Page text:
Experience of God is about extremes because it is an experience of infinity. God’s love for us knows no bounds. Its highest expression, in physical terms, was the cross. It is interesting that the only way God could show us the height of his love and of his glory was through one of the lowest, cruelest forms of capital punishment ever devised.
Meditation on the cross has always been central to Christian prayer. One can never exhaust its meaning. The cross is extreme. It demonstrates a divine life laid down for people whom Jesus called friends, not slaves. It was laid down freely, willingly, out of love, by a compassionate God in order to free humans from the trap of sin that they had set for themselves. The crucifix is central to the liturgy. Every altar must have a crucifix. It can be placed on the altar, be the processional cross or be on the wall behind the altar. It serves as a reminder of what we are celebrating at the altar, the sacrificial death and resurrection that redeems us and calls us to everlasting life with God. Created in God’s image, we are called to the same extremes of love. The spontaneous compassion we feel for suffering people around us is but a sign of that divine spark that ignites our hearts and motivates us to act. That is part of our human nature. However, our Christian faith impels us beyond that spontaneous human response toward a more divine one.
We are called to give beyond the level of convenience and comfort, or even of logic. We are called to forgive even when forgiveness is not deserved, to love even when love is not returned, to offer our lives even when our rescue is not readily at hand (“My God, my God, why have you abandoned me?”). In short, we are called to love as God loves, to offer our lives as completely back to God as God has offered his on the cross.
The Mass provides a safe place for us to experience the infinity of God’s love for us and the endless possibility for our response. The baptismal water washes over us and reminds us of the call to continual rebirth in the Spirit. The Scriptures tell of the countless ways God has acted on behalf of the human community. The Words of Institution recall and make present the Lord’s Last Supper and his self-offering on the cross. The Eucharistic Prayer proclaims his resurrection and his eternal prayer for us at the right hand of the Father.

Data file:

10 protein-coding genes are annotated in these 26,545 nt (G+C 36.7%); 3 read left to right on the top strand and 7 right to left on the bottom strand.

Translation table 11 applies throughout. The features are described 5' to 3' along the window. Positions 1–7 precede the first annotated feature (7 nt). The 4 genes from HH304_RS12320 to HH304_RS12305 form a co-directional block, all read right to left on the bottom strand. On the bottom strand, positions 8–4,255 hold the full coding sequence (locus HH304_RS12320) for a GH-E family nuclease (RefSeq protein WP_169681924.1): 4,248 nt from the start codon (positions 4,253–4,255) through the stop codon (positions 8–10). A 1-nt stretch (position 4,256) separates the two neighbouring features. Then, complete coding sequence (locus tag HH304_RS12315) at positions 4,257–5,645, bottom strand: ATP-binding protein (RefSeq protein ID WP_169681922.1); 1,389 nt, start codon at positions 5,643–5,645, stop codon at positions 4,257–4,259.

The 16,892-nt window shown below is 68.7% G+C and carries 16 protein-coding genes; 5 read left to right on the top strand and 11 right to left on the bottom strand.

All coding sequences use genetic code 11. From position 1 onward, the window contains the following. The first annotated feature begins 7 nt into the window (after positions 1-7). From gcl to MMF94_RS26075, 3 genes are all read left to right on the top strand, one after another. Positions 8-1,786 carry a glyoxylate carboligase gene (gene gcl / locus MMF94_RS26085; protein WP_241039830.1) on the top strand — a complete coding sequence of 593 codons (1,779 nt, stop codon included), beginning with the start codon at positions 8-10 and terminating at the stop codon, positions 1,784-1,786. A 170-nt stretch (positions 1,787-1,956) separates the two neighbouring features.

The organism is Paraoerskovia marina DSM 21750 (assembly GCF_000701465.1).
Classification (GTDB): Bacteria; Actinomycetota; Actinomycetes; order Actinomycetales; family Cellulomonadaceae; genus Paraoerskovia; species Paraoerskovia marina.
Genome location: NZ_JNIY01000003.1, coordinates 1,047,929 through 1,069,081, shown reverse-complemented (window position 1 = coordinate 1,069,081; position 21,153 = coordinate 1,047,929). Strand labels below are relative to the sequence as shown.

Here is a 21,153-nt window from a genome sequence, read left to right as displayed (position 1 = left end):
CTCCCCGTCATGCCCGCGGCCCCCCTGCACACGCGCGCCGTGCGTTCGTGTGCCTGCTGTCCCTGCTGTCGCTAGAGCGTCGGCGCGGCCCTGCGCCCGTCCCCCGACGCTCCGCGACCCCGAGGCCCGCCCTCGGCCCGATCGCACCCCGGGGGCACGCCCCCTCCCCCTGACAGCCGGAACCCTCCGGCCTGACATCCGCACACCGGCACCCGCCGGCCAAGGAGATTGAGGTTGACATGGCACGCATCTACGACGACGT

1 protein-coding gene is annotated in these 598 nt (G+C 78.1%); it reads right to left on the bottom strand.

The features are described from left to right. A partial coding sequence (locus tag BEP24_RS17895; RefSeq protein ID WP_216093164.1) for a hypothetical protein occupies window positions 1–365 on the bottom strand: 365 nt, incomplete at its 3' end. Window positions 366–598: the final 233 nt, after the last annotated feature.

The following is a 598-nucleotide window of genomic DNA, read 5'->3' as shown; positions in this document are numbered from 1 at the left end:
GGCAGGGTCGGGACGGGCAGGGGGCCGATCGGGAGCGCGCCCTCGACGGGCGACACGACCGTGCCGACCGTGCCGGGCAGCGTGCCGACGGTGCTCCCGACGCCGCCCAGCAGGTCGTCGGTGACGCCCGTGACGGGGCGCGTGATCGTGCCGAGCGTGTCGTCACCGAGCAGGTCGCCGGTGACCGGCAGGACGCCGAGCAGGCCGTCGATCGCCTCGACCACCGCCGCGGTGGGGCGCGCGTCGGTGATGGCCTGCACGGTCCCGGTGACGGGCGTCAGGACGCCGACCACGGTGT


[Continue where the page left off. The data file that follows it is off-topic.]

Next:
The Offertory invites us to spiritually process down the aisle with the gifts and be laid on the altar with Christ. Alone, our self-gift may be paltry, but joined to Christ’s by the power of the Spirit, it smells as sweet as incense in the nostrils of the Father. The dismissal sends us back into the world to live what we have celebrated.
Something about the liturgy smacks of excess. The language is “kingdom language.” It presumes a holiness that we do not yet exhibit. It celebrates the heavenly banquet in advance of its full reality. We fall on our knees with a sense of our unworthiness, yet we trust that God has found us worthy (“…but only say the word and I shall be healed.”).
This is stewardship celebrated. Ritualization of anything important is essential, but liturgy is more than mere human ritual. It is an actual encounter with God: Father, Son and Spirit. More than merely a gathering together, as if for a meeting or a social event, this is a “calling” together. We are called by God (“The grace and peace of God our Father and the Lord Jesus Christ be with you.”). We experience the boundless love of God and are given the opportunity to respond with our complete selves. What is received here is more than encouragement for our lifestyle; it gives grace to fulfill through the week what we have celebrated on Sunday.
This holy gathering comes not from our initiative but from God’s. It is not that we have found God but that God has found us. Our faith is a response to God’s prior love (1 Jn 4:10). Faith and stewardship come from the recognition of what God has done for us. Overcome by that love, we respond in kind. We acknowledge our gifts as not our own. We offer our talents to be used in God’s service. We share our goods with those around us, who also belong to God. “You gave (Jesus) up to death so that we might turn again to you and find our way to one another” (Second Eucharistic Prayer of Reconciliation).
What we celebrate in the Mass finds its way, naturally, almost effortlessly, into our daily living. We are committed to the Church, which is Christ’s body. We care for his body by acts of charity and generosity to all those around us. We spend time in prayer, pouring out our hearts in gratitude and ever deepening love.